The sacred is a celebration. Cultures throughout human history set aside days and places to witness and commemorate seedtime and harvest, greatest light and deepest dark. The solstices and equinoxes are human events as much as astronomical ones, and predate any written scripture by thousands of years. We likewise mark births and deaths, and we make vows and promises to uphold our marriages, friendships, communities and nations.

Moses (ever tried a desert solstice celebration?!) gets to say it in Deuteronomy 30, that what we seek

isn’t too difficult for you or beyond your reach. It’s not up in heaven, so that you have to ask, “Who’ll ascend into heaven to get it and proclaim it to us so we may do it?” Nor is it beyond the sea, so that you have to ask, “Who’ll cross the sea to get it and proclaim it to us so we may do it?” No, the word is very near you; it’s in your mouth and in your heart so you may obey it.

Oh, hear talk of “obeying” and perhaps you resist. I know I often do. Too many times we’ve been ruinously misled by over-trust and heedless obedience. (Republican or Democrat, or whatever the party platform, it hasn’t let up yet.)

As author Peter Beagle describes it, “We are raised to honor all the wrong explorers and discoverers—thieves planting flags, murderers carrying crosses. Let us at last praise the colonizers of dreams” (“Introduction”, The Tolkien Reader). What we can rightly obey shares an affinity with dream. It’s what resounds in us most deeply, if we turn off the jangle of the other voices. Rightly, if not always safely. The sacred is no more “safe” than love is. Both can lead very far from where we thought our lives would go. But the “wrong” voices? What is mass culture but a form of consciously-accepted schizophrenia, if we end up listening to every voice except the first one, the original?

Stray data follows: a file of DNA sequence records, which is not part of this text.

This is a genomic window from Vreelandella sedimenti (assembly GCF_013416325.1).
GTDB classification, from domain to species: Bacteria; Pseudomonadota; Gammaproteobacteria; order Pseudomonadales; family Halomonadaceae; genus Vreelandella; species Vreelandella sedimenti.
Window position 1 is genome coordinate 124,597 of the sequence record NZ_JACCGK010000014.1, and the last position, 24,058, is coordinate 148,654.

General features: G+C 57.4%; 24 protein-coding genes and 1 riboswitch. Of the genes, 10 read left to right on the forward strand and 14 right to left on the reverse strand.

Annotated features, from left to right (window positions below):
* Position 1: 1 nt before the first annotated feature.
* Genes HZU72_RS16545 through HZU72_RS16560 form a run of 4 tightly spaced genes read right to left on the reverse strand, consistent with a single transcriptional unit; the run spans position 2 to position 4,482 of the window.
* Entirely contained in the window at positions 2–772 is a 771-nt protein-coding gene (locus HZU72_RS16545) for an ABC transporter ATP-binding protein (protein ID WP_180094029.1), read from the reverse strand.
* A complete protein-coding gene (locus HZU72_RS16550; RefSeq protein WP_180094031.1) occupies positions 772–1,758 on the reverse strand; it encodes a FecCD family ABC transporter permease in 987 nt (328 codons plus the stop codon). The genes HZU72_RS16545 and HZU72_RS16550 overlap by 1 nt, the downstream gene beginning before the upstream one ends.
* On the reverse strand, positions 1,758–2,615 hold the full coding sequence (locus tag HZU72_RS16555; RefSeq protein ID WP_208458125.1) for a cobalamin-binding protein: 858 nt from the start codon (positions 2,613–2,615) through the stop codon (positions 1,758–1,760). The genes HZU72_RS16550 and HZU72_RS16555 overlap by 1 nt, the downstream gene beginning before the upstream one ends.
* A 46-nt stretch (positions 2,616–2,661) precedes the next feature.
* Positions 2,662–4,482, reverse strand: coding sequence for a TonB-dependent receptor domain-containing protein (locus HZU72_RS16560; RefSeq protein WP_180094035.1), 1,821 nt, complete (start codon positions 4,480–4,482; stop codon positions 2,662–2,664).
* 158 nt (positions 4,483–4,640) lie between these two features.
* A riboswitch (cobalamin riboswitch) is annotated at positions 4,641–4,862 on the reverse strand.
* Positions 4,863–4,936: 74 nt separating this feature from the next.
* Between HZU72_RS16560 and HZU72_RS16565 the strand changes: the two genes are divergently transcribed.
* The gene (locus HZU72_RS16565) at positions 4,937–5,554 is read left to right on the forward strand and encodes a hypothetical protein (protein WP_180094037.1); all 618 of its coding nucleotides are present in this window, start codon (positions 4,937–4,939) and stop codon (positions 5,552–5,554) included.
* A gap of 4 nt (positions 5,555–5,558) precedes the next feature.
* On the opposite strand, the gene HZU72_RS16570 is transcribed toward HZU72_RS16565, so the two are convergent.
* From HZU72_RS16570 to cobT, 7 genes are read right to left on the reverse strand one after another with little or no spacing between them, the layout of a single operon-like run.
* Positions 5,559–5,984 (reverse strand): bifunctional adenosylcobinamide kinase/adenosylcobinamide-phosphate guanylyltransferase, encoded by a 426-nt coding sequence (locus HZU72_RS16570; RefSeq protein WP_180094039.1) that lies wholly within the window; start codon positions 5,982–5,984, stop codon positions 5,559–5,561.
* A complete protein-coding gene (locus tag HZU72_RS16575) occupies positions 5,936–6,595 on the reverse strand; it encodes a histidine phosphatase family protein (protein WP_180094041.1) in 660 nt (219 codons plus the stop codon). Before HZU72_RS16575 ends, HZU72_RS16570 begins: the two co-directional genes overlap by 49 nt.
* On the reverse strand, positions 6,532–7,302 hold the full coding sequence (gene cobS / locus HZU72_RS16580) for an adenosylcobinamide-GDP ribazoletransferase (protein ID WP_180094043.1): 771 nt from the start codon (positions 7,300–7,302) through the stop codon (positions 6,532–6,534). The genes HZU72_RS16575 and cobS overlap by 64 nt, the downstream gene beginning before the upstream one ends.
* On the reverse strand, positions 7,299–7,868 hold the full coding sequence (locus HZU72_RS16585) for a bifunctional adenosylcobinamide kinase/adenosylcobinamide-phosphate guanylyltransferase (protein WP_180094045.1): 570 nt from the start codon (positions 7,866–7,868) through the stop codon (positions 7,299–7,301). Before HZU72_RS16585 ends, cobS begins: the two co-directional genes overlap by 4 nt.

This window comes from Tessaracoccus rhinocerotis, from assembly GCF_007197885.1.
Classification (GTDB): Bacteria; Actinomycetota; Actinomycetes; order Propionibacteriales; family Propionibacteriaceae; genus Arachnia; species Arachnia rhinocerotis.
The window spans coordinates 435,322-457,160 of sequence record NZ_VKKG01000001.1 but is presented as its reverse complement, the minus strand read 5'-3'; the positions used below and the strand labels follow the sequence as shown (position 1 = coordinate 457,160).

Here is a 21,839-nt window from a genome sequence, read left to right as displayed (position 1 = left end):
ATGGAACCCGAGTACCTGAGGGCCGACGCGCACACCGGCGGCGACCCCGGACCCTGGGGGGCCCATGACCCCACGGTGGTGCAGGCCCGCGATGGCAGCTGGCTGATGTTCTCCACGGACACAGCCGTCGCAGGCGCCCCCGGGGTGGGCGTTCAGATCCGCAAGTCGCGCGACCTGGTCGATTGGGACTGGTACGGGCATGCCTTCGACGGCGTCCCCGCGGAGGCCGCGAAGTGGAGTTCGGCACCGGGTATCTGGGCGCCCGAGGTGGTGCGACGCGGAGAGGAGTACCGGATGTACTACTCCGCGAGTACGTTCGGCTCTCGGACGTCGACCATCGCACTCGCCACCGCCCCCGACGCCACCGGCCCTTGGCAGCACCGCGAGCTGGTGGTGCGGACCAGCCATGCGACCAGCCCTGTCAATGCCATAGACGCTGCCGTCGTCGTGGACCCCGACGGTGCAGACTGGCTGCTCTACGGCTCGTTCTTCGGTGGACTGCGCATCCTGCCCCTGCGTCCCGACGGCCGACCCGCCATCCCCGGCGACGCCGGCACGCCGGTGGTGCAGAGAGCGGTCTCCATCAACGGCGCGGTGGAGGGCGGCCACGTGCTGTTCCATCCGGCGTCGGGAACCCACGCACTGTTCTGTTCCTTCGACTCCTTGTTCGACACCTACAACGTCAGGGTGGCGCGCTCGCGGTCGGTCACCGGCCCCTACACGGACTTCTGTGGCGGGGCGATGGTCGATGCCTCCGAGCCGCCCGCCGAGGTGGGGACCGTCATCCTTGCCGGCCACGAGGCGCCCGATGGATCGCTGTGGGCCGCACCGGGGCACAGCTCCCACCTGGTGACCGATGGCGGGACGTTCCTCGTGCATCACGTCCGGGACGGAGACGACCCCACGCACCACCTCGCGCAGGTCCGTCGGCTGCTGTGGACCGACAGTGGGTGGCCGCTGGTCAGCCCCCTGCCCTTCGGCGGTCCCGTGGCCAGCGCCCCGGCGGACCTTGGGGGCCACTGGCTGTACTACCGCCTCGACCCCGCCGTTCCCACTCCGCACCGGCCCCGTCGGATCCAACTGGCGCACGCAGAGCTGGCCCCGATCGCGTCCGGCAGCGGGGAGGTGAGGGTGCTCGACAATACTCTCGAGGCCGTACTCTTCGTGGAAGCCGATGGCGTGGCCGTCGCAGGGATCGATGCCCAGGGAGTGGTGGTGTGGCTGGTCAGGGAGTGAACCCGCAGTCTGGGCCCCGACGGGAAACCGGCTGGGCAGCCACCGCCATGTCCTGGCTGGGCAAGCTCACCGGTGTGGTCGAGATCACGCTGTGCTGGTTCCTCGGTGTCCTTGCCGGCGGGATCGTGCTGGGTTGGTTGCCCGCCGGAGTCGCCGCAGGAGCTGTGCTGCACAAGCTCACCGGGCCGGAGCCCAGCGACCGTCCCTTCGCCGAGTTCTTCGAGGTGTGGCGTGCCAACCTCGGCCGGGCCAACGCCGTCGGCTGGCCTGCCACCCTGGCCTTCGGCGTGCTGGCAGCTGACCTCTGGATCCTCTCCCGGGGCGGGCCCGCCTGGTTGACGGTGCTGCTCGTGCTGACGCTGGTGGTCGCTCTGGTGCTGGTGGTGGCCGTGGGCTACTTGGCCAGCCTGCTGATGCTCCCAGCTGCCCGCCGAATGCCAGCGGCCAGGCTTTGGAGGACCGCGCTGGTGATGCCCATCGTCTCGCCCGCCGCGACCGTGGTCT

For any authority the sacred wields is not a “command” so much as the first law of our being. To “disobey” it, or attempt to deny or ignore the sacred, is like trying to live outside our own skins. A human without the sacred is exactly that — something eviscerated, no longer alive. We use the sacred itself when we deny it — we employ energies on loan to us even as we refuse them or cast them aside. What else will we do with them?

A habit, a love, a celebration. These are among the keys to the temple. “In every generation” (can’t you hear the movie trailer voiceover for that summer blockbuster, as it proclaims the words?!) whether we throw the keys in the grass, or take them up, use them to open marvels, and pass them along to those who come after us, the temple — oh blessedly and forever! — the temple always awaits.

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Triple Solstice, 2017   Leave a comment

Yesterday our local group celebrated an early Solstice. The forecast rain held off — Blessing of the Sun! — and at the very end of the rite as we uncast the circle, a couple of birds landed in the branches of the tree above the altar, just a few feet overhead. As many of you have also witnessed, the natural world acknowledges the energies of ritual respectfully performed.